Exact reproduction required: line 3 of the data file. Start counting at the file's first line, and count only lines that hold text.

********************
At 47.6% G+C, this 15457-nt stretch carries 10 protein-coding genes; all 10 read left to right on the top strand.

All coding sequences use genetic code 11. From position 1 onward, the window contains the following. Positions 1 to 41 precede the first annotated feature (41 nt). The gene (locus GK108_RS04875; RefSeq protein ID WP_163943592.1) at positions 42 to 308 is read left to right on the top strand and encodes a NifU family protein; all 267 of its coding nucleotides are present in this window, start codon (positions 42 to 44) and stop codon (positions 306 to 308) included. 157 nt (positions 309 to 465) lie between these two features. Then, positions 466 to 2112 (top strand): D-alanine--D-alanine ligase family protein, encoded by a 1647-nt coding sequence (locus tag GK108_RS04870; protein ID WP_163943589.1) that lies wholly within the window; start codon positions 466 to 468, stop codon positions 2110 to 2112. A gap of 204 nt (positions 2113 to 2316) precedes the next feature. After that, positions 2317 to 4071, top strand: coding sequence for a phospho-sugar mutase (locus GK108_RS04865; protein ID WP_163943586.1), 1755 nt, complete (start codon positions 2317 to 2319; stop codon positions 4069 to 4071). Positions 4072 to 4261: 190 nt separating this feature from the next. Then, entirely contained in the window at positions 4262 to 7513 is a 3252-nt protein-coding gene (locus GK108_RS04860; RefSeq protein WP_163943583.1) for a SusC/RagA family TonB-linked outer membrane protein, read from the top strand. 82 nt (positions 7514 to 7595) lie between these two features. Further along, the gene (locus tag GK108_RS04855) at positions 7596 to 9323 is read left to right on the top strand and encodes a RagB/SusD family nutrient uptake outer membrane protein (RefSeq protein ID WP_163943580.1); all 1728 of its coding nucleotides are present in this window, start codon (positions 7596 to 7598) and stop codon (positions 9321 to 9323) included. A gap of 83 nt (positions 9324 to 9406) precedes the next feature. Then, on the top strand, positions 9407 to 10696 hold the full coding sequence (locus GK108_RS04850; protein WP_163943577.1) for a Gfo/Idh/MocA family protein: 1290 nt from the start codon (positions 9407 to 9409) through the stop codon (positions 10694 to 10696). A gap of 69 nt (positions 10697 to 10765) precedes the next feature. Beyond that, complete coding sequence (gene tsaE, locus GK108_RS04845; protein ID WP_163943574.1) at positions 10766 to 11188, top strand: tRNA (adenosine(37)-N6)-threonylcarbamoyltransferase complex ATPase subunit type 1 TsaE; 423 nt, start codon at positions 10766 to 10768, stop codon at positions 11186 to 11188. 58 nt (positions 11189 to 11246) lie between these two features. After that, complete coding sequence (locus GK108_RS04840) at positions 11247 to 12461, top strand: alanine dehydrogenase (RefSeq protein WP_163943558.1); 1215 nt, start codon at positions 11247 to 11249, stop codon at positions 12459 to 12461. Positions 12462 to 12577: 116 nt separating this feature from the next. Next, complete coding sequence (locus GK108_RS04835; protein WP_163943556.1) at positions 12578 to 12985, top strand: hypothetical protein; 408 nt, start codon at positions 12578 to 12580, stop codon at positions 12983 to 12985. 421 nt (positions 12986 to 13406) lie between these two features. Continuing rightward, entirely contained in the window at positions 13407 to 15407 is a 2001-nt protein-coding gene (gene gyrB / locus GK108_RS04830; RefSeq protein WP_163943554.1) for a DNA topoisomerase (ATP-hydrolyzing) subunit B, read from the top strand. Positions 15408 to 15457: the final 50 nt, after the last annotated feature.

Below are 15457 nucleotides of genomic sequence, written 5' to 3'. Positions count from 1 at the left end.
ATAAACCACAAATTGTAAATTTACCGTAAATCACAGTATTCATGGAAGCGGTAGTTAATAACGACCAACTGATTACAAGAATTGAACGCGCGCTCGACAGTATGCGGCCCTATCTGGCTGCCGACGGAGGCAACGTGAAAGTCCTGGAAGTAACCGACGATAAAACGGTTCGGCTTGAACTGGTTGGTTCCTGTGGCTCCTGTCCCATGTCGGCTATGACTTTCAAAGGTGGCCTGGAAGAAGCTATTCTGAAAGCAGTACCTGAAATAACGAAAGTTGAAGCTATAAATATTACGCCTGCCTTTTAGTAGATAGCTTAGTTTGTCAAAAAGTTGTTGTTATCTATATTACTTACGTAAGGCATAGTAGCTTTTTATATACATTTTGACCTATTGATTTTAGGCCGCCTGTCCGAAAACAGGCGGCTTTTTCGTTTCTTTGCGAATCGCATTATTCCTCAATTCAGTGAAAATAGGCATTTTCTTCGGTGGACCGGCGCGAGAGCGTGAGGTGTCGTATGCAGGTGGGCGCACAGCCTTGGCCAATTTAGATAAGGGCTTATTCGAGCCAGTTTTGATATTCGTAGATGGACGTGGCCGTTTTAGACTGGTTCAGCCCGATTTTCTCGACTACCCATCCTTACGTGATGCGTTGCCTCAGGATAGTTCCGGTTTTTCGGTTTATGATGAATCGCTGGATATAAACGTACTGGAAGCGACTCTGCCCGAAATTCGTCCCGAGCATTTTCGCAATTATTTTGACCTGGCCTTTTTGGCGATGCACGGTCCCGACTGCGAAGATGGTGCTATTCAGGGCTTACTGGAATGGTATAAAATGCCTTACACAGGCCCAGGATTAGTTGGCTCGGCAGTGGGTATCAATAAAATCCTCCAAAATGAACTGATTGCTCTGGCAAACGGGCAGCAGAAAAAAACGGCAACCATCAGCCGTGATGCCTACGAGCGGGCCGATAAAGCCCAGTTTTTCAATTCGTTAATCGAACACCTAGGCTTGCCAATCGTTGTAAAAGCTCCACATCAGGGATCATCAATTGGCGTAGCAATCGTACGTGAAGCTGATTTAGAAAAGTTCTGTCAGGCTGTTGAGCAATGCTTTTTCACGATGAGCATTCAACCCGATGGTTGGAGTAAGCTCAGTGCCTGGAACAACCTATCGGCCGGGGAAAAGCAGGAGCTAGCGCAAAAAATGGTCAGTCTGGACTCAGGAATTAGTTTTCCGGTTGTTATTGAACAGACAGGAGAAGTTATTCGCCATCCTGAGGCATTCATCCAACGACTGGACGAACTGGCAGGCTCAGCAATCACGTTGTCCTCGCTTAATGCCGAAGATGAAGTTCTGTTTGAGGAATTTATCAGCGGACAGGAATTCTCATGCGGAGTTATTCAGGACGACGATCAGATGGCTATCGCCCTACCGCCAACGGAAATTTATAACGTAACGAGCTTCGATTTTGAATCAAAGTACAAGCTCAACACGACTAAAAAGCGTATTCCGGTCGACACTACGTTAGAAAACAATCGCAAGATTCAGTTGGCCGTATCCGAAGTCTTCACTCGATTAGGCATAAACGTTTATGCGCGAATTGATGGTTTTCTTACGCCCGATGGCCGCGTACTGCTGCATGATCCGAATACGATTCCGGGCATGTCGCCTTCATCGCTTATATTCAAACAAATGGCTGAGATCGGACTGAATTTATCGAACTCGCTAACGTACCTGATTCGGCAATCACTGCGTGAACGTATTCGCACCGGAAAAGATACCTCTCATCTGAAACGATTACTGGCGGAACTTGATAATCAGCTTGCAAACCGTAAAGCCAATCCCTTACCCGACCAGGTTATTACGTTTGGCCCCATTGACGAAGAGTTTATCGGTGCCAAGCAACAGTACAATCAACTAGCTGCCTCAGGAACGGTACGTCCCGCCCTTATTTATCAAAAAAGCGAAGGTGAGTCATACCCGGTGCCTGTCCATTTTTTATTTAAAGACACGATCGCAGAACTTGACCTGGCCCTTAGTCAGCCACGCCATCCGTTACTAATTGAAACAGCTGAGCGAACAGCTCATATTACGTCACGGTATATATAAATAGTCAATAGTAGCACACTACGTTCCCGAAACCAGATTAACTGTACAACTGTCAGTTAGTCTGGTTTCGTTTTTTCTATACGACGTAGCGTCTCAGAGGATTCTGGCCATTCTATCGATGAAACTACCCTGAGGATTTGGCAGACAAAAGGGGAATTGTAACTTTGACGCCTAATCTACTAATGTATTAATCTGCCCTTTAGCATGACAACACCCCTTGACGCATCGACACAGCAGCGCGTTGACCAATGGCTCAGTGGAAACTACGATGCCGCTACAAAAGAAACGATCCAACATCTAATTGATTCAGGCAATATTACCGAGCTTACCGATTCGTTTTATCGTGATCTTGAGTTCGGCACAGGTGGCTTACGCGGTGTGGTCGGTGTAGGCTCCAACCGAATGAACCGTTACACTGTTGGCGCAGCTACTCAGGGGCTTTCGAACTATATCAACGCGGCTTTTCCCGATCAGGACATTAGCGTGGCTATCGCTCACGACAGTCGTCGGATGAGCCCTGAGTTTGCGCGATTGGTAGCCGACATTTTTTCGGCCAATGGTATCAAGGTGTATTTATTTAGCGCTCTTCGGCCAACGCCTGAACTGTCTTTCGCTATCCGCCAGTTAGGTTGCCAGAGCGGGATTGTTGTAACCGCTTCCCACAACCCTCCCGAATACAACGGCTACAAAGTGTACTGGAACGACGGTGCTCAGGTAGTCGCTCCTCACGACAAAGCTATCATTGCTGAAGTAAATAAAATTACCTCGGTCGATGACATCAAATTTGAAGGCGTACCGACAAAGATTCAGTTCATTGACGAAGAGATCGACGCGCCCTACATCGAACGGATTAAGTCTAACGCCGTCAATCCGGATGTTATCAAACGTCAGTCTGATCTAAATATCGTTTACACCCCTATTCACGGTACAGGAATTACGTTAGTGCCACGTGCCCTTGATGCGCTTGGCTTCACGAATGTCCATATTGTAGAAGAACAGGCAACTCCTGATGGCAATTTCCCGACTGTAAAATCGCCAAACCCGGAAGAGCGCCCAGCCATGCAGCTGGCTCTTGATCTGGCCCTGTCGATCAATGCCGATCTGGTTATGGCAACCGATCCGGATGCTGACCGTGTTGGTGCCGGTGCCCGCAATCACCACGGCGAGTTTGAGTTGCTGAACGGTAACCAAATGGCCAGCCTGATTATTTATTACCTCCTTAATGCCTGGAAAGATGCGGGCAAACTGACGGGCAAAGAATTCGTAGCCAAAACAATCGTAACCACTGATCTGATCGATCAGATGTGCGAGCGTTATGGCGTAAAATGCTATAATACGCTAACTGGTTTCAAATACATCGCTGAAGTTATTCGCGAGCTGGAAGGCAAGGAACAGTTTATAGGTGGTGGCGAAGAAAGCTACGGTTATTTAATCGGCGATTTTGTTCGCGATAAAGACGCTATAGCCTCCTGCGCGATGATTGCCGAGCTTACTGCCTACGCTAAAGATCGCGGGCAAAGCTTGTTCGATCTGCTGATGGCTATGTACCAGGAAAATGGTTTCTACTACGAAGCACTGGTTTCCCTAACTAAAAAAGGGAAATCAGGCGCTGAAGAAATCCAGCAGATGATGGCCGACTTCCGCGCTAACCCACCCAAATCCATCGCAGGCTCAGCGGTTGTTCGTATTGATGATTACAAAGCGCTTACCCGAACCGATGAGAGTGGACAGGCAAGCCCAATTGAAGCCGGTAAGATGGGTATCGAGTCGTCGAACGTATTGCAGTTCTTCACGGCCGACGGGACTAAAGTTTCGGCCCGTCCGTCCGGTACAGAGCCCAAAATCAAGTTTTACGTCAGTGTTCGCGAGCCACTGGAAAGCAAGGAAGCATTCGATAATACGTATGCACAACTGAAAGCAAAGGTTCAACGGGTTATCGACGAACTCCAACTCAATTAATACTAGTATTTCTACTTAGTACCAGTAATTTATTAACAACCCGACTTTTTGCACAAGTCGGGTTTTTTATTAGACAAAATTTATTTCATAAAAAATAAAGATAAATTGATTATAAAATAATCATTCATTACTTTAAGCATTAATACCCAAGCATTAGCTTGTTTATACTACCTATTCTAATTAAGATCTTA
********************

Below are 15457 nucleotides of genomic sequence, written 5' to 3'. Positions count from 1 at the left end.